Of all the chapters of Genesis dealing with Abraham, the final few verses of Genesis 21 are the most revealing about his people skills, and contain a valuable lesson for us about conflict resolution. In verses 24-35 Abraham confronts king Abimelech about a well Abimelech's servants have wrongfully seized. The exchange that follows demonstrates how wise and skilled Abraham was at relating with others and resolving conflict. Here are some of the things I noticed:

  • Abraham controlled his emotions. He was calm and chose a moderate approach when he confronted Abimelech.
  • Abraham didn't beat around the bush. He was direct and got right to the point.
  • He didn't point an accusing finger at Abimelech, but instead presented him with the facts of the wrong doing which allowed Abimelech to respond well.
  • Abraham was thorough in his resolution of the issue. He verbally confirmed in front of all parties that the well was his, a new name was given to the well which served to commemorate the covenant made, and he made sure there was a tangible element and reminder of the covenant by the giving of sheep and oxen and the special setting apart of seven ewes.

Most of us don't like confrontation, and we try to avoid it at almost any cost. But when we put our heads in the sand or try to ignore people problems, nothing is solved and our relationships are weakened and damaged. So the exchange between Abraham and Abimelech is an important one for us to take note of. It's refreshing and puts before us an excellent example of how to deal with conflict in a positive and good way.

How would you explain the benefits of confrontation to someone after reading this passage? What stood out to you about the exchange between Abraham and Abimelech, and why? How will you use or draw on Abraham's example the next time you encounter conflict in one of your relationships? Tami

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Song of Praise

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Today's reading: Psalm 144:1-15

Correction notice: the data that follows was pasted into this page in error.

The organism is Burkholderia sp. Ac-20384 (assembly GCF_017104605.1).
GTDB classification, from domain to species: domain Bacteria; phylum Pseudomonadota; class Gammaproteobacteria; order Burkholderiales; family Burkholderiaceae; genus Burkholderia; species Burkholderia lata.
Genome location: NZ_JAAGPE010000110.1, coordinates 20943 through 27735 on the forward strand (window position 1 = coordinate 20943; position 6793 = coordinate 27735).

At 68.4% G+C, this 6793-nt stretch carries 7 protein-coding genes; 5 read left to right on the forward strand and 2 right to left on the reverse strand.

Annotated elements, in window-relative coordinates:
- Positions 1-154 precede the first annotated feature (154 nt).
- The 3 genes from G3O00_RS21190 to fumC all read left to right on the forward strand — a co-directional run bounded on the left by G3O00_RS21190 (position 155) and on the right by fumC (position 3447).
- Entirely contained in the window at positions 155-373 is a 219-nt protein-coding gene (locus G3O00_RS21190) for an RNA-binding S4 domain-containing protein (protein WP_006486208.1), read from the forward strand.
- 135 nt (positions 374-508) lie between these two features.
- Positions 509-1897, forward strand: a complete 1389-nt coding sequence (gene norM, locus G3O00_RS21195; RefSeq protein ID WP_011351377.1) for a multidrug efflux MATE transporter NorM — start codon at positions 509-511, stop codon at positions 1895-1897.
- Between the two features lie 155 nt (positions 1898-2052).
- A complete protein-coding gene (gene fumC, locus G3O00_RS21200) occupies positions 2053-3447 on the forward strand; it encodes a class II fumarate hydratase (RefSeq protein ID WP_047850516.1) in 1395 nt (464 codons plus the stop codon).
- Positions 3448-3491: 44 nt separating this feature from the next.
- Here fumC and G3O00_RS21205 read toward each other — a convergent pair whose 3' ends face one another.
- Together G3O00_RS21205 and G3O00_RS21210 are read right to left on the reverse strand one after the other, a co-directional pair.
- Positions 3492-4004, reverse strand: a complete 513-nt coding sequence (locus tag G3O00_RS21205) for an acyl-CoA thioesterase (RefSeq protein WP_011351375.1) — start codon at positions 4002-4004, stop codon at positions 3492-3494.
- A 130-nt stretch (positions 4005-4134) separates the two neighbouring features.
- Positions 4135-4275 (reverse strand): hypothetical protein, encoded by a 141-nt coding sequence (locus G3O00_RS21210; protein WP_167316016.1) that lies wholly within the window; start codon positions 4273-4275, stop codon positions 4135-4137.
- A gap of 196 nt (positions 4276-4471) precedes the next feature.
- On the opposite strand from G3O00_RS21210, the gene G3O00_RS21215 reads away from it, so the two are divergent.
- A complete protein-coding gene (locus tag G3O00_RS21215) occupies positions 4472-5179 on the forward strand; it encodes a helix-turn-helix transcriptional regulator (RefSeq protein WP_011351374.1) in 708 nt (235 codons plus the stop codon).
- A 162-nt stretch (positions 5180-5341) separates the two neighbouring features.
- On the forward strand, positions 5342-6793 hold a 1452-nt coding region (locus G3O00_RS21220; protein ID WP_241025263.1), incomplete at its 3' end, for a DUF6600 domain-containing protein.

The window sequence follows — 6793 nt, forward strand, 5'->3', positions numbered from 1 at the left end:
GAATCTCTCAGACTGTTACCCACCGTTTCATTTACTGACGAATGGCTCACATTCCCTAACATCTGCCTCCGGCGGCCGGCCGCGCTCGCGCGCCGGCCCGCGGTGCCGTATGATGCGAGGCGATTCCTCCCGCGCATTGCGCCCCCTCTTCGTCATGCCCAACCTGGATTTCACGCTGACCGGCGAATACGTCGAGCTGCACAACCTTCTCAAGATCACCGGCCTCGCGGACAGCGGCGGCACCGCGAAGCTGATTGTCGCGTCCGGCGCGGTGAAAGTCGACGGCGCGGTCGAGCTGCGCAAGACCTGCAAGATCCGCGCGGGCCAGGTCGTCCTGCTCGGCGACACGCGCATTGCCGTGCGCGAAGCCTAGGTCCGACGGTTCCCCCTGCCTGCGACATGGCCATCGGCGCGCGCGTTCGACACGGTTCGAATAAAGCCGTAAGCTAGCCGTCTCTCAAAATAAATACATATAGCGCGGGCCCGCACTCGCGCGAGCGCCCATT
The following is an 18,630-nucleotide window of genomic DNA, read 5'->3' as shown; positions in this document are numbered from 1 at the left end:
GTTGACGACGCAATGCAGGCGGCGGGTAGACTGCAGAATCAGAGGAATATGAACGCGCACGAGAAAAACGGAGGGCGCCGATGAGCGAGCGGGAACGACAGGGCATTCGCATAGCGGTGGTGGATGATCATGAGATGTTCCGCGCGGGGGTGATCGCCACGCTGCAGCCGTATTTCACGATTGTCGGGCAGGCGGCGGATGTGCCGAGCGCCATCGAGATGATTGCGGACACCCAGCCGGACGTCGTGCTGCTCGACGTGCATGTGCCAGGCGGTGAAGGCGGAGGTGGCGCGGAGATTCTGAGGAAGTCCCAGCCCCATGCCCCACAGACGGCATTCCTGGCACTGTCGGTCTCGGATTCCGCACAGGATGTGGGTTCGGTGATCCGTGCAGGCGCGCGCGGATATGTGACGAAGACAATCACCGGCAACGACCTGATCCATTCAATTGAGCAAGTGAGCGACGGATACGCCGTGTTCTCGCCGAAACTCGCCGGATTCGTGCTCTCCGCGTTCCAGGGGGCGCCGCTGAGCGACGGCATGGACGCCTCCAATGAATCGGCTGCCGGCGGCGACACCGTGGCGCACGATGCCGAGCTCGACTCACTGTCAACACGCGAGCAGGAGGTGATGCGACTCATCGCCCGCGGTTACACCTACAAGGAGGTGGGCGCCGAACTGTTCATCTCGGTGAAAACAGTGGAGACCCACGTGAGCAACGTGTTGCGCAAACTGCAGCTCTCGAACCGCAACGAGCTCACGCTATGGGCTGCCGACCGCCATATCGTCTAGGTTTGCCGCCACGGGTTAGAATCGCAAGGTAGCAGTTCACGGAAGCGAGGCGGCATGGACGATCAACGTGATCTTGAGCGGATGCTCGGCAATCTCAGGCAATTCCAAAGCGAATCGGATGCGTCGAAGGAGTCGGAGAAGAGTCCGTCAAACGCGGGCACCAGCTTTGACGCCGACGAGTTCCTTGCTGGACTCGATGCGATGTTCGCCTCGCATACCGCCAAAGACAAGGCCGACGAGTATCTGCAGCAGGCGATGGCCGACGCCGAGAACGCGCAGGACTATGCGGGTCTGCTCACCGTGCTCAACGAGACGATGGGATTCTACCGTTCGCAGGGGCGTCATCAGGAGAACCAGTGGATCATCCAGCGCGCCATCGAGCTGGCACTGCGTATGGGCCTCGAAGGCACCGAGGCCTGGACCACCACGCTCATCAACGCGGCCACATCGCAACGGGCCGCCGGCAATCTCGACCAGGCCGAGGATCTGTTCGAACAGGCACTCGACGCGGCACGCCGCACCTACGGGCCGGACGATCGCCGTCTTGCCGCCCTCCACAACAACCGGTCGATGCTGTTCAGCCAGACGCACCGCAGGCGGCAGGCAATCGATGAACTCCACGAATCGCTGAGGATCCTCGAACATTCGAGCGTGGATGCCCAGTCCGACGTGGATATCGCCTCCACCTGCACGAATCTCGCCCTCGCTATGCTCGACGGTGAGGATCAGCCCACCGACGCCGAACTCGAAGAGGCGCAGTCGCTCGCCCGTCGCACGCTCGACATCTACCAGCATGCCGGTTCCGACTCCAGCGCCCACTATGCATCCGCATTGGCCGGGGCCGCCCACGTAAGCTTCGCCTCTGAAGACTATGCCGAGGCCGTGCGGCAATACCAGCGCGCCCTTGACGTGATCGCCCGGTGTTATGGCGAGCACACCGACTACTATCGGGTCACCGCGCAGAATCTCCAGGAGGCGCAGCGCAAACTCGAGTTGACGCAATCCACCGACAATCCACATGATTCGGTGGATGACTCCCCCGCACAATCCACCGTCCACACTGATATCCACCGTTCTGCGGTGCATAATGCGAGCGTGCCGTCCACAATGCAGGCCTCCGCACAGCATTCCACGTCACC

Psalm 144 is a beautifully penned song or poem of praise from David to God. David begins his song by praising God for who He is to David--his rock, steadfast love, fortress, stronghold, deliverer, shield, person in who he takes refuge. Then David moves on to recognize God's authority, control and power using examples from nature. Next we see David calling out and asking God to act on his behalf. And to conclude the song, David's final verses ask God to provide for and bless His children.

So if you wrote a song of praise to God this weekend, what would you say? What are some of the words you'd use to describe who God is to you? What's one phrase you'd use that would recognize His power, authority and control? How, and in what areas, would you ask for God's blessing? Tami

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About Me

Hi, my name is Tami Weissert, the P4 facilitator and the "voice" behind the blogs. I'm passionate about helping people grow spiritually and actively encourage Bible engagement through conference speaking and writing. I also served as co-host of the Back to the Bible radio program for over 8 years. A little about me. I'm married to Jeff, and we love scuba diving, playing with our 3 dachshunds and going to Husker football games. I also love growing orchids, singing and Diet Pepsi. I hope you'll join in the conversation as we read the Bible and grow together.

About My Blog

I'm passionate about engaging God's Word! And my blog is about just that--giving you opportunities to receive, reflect on and respond to Scripture. Each day you'll find a short passage as well as thoughts, challenges and application questions for you to think about and respond to. I look forward to interacting with you and learning together, so post comments as often as you'd like. You can even sign up to get the blogs delivered to your inbox each day!